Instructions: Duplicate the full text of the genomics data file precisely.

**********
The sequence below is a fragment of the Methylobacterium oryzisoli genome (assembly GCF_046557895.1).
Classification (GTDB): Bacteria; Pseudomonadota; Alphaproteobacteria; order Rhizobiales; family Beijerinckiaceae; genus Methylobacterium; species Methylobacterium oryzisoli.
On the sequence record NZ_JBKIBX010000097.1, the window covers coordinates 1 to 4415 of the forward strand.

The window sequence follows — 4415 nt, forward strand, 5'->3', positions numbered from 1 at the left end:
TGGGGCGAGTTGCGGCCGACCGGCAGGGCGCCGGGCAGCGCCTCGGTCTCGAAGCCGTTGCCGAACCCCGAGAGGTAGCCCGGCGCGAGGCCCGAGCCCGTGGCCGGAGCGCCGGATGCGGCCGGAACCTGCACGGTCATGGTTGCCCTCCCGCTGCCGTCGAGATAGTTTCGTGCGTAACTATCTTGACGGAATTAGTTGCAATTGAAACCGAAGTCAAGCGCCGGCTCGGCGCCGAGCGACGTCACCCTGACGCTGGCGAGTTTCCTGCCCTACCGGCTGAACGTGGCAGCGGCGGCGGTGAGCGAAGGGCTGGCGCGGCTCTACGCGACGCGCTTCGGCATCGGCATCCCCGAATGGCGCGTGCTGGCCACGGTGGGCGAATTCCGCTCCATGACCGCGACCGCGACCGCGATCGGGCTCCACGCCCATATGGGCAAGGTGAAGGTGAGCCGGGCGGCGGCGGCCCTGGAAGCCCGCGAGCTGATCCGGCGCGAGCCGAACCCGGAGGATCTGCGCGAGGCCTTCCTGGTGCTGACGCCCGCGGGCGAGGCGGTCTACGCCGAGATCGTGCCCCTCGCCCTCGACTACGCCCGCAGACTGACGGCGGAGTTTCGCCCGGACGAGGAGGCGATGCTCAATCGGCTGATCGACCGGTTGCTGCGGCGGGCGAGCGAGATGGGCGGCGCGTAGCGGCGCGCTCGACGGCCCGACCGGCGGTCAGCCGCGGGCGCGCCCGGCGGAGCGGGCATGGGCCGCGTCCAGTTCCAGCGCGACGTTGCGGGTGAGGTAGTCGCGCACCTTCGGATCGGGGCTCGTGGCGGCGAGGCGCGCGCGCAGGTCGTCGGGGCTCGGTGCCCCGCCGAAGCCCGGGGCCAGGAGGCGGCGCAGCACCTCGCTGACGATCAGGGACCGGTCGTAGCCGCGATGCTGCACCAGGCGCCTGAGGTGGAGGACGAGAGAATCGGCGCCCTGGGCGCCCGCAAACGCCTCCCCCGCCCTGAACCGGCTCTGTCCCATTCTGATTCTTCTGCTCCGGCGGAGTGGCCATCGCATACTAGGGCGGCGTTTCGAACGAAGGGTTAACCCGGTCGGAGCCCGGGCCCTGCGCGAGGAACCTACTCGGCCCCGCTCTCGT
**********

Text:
The sequence below is a fragment of the Methylobacterium oryzisoli genome (assembly GCF_046557895.1).
Classification (GTDB): Bacteria; Pseudomonadota; Alphaproteobacteria; order Rhizobiales; family Beijerinckiaceae; genus Methylobacterium; species Methylobacterium oryzisoli.
On the sequence record NZ_JBKIBX010000097.1, the window covers coordinates 1 to 4415 of the forward strand.

The window sequence follows — 4415 nt, forward strand, 5'->3', positions numbered from 1 at the left end:
TGGGGCGAGTTGCGGCCGACCGGCAGGGCGCCGGGCAGCGCCTCGGTCTCGAAGCCGTTGCCGAACCCCGAGAGGTAGCCCGGCGCGAGGCCCGAGCCCGTGGCCGGAGCGCCGGATGCGGCCGGAACCTGCACGGTCATGGTTGCCCTCCCGCTGCCGTCGAGATAGTTTCGTGCGTAACTATCTTGACGGAATTAGTTGCAATTGAAACCGAAGTCAAGCGCCGGCTCGGCGCCGAGCGACGTCACCCTGACGCTGGCGAGTTTCCTGCCCTACCGGCTGAACGTGGCAGCGGCGGCGGTGAGCGAAGGGCTGGCGCGGCTCTACGCGACGCGCTTCGGCATCGGCATCCCCGAATGGCGCGTGCTGGCCACGGTGGGCGAATTCCGCTCCATGACCGCGACCGCGACCGCGATCGGGCTCCACGCCCATATGGGCAAGGTGAAGGTGAGCCGGGCGGCGGCGGCCCTGGAAGCCCGCGAGCTGATCCGGCGCGAGCCGAACCCGGAGGATCTGCGCGAGGCCTTCCTGGTGCTGACGCCCGCGGGCGAGGCGGTCTACGCCGAGATCGTGCCCCTCGCCCTCGACTACGCCCGCAGACTGACGGCGGAGTTTCGCCCGGACGAGGAGGCGATGCTCAATCGGCTGATCGACCGGTTGCTGCGGCGGGCGAGCGAGATGGGCGGCGCGTAGCGGCGCGCTCGACGGCCCGACCGGCGGTCAGCCGCGGGCGCGCCCGGCGGAGCGGGCATGGGCCGCGTCCAGTTCCAGCGCGACGTTGCGGGTGAGGTAGTCGCGCACCTTCGGATCGGGGCTCGTGGCGGCGAGGCGCGCGCGCAGGTCGTCGGGGCTCGGTGCCCCGCCGAAGCCCGGGGCCAGGAGGCGGCGCAGCACCTCGCTGACGATCAGGGACCGGTCGTAGCCGCGATGCTGCACCAGGCGCCTGAGGTGGAGGACGAGAGAATCGGCGCCCTGGGCGCCCGCAAACGCCTCCCCCGCCCTGAACCGGCTCTGTCCCATTCTGATTCTTCTGCTCCGGCGGAGTGGCCATCGCATACTAGGGCGGCGTTTCGAACGAAGGGTTAACCCGGTCGGAGCCCGGGCCCTGCGCGAGGAACCTACTCGGCCCCGCTCTCGT